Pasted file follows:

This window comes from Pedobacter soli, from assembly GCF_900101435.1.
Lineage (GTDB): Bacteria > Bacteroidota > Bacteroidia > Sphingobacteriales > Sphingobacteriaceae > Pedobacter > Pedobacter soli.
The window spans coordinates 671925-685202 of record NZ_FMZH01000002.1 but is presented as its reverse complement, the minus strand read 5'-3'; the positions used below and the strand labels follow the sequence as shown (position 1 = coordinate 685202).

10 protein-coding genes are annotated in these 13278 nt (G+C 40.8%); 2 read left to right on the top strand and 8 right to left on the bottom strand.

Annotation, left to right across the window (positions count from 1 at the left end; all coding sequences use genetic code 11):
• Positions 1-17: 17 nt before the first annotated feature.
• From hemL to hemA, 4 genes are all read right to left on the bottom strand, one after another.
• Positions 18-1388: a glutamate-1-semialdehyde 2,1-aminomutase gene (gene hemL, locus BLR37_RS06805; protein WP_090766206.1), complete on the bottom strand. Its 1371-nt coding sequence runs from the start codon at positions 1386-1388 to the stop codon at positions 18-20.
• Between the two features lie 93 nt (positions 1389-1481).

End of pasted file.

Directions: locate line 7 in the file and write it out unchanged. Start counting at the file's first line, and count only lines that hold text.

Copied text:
• From hemL to hemA, 4 genes are all read right to left on the bottom strand, one after another.